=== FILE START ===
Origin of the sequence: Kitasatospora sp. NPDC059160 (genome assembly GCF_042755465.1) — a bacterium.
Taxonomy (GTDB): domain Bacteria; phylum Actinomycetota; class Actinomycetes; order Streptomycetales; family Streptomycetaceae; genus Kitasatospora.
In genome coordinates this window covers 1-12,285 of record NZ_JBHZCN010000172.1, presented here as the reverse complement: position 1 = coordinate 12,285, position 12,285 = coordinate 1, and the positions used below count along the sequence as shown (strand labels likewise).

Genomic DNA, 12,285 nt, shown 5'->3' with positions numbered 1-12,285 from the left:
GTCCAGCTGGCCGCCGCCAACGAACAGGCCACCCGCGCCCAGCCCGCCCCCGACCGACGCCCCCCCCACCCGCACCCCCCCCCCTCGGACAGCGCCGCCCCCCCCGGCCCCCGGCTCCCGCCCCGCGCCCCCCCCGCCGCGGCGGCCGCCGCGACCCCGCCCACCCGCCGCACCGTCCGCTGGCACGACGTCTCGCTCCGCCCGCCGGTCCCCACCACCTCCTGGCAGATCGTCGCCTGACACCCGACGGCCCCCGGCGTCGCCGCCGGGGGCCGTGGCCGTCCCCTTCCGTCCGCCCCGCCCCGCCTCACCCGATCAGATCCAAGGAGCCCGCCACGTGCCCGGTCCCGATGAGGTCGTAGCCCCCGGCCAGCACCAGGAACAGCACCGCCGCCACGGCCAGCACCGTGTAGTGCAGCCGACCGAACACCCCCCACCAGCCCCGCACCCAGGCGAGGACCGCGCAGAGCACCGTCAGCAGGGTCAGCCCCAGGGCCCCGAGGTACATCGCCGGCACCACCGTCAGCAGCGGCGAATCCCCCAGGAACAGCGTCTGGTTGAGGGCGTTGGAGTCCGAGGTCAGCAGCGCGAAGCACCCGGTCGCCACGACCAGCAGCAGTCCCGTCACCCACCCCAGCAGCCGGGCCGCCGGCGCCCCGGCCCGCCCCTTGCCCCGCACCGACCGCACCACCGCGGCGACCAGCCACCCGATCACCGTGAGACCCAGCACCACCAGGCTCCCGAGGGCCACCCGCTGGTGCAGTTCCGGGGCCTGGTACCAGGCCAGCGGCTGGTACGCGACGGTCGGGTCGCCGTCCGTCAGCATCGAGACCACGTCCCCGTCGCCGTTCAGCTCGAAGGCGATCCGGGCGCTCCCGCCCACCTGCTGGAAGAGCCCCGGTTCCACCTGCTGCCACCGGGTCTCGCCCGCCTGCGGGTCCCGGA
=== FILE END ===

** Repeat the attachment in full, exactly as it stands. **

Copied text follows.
Origin of the sequence: Kitasatospora sp. NPDC059160 (genome assembly GCF_042755465.1) — a bacterium.
Taxonomy (GTDB): domain Bacteria; phylum Actinomycetota; class Actinomycetes; order Streptomycetales; family Streptomycetaceae; genus Kitasatospora.
In genome coordinates this window covers 1-12,285 of record NZ_JBHZCN010000172.1, presented here as the reverse complement: position 1 = coordinate 12,285, position 12,285 = coordinate 1, and the positions used below count along the sequence as shown (strand labels likewise).

Genomic DNA, 12,285 nt, shown 5'->3' with positions numbered 1-12,285 from the left:
GTCCAGCTGGCCGCCGCCAACGAACAGGCCACCCGCGCCCAGCCCGCCCCCGACCGACGCCCCCCCCACCCGCACCCCCCCCCCTCGGACAGCGCCGCCCCCCCCGGCCCCCGGCTCCCGCCCCGCGCCCCCCCCGCCGCGGCGGCCGCCGCGACCCCGCCCACCCGCCGCACCGTCCGCTGGCACGACGTCTCGCTCCGCCCGCCGGTCCCCACCACCTCCTGGCAGATCGTCGCCTGACACCCGACGGCCCCCGGCGTCGCCGCCGGGGGCCGTGGCCGTCCCCTTCCGTCCGCCCCGCCCCGCCTCACCCGATCAGATCCAAGGAGCCCGCCACGTGCCCGGTCCCGATGAGGTCGTAGCCCCCGGCCAGCACCAGGAACAGCACCGCCGCCACGGCCAGCACCGTGTAGTGCAGCCGACCGAACACCCCCCACCAGCCCCGCACCCAGGCGAGGACCGCGCAGAGCACCGTCAGCAGGGTCAGCCCCAGGGCCCCGAGGTACATCGCCGGCACCACCGTCAGCAGCGGCGAATCCCCCAGGAACAGCGTCTGGTTGAGGGCGTTGGAGTCCGAGGTCAGCAGCGCGAAGCACCCGGTCGCCACGACCAGCAGCAGTCCCGTCACCCACCCCAGCAGCCGGGCCGCCGGCGCCCCGGCCCGCCCCTTGCCCCGCACCGACCGCACCACCGCGGCGACCAGCCACCCGATCACCGTGAGACCCAGCACCACCAGGCTCCCGAGGGCCACCCGCTGGTGCAGTTCCGGGGCCTGGTACCAGGCCAGCGGCTGGTACGCGACGGTCGGGTCGCCGTCCGTCAGCATCGAGACCACGTCCCCGTCGCCGTTCAGCTCGAAGGCGATCCGGGCGCTCCCGCCCACCTGCTGGAAGAGCCCCGGTTCCACCTGCTGCCACCGGGTCTCGCCCGCCTGCGGGTCCCGGA